{¶5} A month later, the trial court granted Suzanne's motion to remove Tim Baird from management of the defendant LLCs, and appointed George Fels, a certified public accountant, "to manage, operate, and govern each of the LLCs subject to the Charging Order." Fels and Matthew Daniels, the comanager of most of the defendant LLCs, then began to lease and sell the shopping centers owned by the LLCs.

         {¶6} During the extensive discovery in this case, Suzanne Baird learned that Tim Baird carried a "profits interest" in an asset-a shopping center complex-owned by NP Acquisition II, LLC, ("NP Acquisition"). This shopping center was previously owned by defendant Newport Pavilion, LLC, ("Newport") which had sold it to NP Acquisition prior to the commencement of this lawsuit. The majority owners of Newport at the time of the sale were Tim Baird and Daniels. (Daniels, who is LAD's manager, later transferred his interest in Newport to LAD.) In negotiating the sale of the shopping center on behalf of Newport, Tim Baird was to receive a $70, 000 yearly consulting fee to help manage/develop the shopping center on behalf of NP Acquisition, and was to receive money if NP Acquisition sold the shopping center ("profits interest"). Daniels received a payment for his interest at the time of the sale. At the time of the sale, Daniels was not privy to the fact that Tim Baird had negotiated to retain a profits interest in the shopping center as both Daniels and Tim Baird had negotiated confidential agreements with NP Acquisition.

         {¶7} Upon learning that NP Acquisition was selling the shopping center, Suzanne Baird filed a fourth amended complaint asserting a creditor's bill and seeking an injunction ordering that any monies payable to Tim Baird from NP Acquisition due to the sale of the shopping center be subject to a creditor's bill. On September 2, 2014, the trial court entered upon its journal an agreed order that "any monies that are or will be due and payable to [Tim Baird] from [NP Acquisition] on account of the sale of the [shopping center] shall be subject to a creditor's bill ("the agreed order")." The agreed order required the money to be deposited into an escrow account.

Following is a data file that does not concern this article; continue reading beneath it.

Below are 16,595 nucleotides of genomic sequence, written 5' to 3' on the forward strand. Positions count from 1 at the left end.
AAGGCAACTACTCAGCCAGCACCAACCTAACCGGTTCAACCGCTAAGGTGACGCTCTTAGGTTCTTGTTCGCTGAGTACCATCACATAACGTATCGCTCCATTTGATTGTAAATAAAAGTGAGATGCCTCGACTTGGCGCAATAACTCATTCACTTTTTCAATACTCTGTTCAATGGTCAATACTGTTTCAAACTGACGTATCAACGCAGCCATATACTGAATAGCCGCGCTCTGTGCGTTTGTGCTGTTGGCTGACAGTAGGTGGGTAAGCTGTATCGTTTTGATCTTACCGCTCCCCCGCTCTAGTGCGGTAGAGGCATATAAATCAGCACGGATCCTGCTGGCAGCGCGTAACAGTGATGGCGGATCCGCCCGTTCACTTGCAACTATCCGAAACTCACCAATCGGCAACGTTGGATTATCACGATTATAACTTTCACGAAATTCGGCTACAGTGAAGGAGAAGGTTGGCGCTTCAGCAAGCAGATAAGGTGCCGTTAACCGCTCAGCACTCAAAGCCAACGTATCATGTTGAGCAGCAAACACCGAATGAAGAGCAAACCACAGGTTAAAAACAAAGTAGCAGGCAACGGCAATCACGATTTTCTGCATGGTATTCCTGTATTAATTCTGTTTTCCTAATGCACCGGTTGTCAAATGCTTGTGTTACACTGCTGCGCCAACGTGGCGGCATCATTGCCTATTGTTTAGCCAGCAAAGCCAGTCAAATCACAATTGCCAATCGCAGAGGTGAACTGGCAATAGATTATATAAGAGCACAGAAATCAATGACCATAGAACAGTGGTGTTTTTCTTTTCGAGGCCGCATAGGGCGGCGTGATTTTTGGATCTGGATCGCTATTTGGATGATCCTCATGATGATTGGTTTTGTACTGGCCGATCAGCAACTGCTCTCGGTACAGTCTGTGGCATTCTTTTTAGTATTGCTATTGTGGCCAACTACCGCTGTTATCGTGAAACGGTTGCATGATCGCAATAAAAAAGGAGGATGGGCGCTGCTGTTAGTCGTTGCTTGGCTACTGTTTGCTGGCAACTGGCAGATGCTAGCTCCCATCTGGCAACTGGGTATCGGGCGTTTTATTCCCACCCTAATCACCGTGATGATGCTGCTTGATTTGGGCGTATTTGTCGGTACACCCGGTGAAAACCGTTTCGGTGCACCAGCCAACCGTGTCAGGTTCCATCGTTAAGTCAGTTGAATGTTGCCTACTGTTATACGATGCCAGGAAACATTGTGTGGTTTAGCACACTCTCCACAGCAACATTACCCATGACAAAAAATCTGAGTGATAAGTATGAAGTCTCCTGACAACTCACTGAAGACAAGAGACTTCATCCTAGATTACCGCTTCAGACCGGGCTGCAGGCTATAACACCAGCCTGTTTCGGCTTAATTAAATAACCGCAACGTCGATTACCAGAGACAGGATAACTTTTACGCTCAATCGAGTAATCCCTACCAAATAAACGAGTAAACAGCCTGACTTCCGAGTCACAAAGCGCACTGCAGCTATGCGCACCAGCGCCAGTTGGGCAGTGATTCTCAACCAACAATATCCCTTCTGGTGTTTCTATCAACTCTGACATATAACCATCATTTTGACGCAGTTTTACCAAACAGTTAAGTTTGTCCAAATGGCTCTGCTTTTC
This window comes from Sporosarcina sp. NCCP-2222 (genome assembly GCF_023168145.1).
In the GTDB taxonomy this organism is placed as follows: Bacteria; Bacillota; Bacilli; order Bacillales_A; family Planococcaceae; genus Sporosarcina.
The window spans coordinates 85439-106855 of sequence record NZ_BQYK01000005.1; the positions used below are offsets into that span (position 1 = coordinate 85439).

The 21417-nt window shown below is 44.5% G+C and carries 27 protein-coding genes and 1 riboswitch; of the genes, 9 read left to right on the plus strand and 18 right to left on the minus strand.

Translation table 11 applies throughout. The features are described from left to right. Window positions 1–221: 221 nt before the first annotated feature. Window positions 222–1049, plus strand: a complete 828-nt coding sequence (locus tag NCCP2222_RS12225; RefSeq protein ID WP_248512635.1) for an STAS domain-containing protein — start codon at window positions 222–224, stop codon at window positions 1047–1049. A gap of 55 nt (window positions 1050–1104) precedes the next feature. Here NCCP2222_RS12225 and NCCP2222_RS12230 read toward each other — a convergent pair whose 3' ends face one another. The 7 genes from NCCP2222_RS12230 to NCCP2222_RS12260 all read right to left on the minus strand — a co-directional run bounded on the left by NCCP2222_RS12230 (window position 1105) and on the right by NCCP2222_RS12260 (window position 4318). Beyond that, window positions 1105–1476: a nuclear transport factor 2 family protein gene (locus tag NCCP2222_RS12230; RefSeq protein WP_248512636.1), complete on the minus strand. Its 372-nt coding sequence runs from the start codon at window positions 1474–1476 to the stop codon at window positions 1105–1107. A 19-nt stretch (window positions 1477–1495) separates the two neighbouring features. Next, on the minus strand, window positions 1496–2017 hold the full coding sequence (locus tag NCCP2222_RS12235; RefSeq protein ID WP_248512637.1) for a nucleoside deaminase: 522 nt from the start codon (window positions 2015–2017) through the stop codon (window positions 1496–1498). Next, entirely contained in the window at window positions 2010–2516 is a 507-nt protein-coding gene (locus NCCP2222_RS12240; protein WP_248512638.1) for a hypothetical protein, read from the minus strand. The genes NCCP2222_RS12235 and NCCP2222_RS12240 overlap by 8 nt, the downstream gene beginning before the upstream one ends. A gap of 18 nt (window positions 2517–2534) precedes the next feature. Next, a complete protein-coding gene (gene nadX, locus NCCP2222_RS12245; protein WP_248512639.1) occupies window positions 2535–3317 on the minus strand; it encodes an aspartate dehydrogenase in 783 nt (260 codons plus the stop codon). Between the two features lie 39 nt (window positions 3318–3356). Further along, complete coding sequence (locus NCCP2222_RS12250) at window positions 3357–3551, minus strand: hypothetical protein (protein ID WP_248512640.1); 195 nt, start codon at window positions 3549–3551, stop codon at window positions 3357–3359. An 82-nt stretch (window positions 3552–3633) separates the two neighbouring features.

{¶8} A month later, Newport moved the court to modify the agreed order to direct that any money deposited in the escrow account not be disbursed, because Newport believed it had a claim to those funds. Specifically, Newport thought that consideration for its interest in the sale of the shopping center, which would have thereafter been distributed to the members of Newport, was instead improperly paid to Tim Baird as a "profits interest" or carried interest. In essence, Newport believed Tim Baird, in negotiating the deal with NP Acquisition breached his fiduciary duty to the other members of Newport by keeping a profits interest for himself.

         {¶9} In May 2015, Suzanne Baird moved the court for an initial distribution of the escrow funds in the amount of $800, 000, which the trial court granted over Tim Baird's ...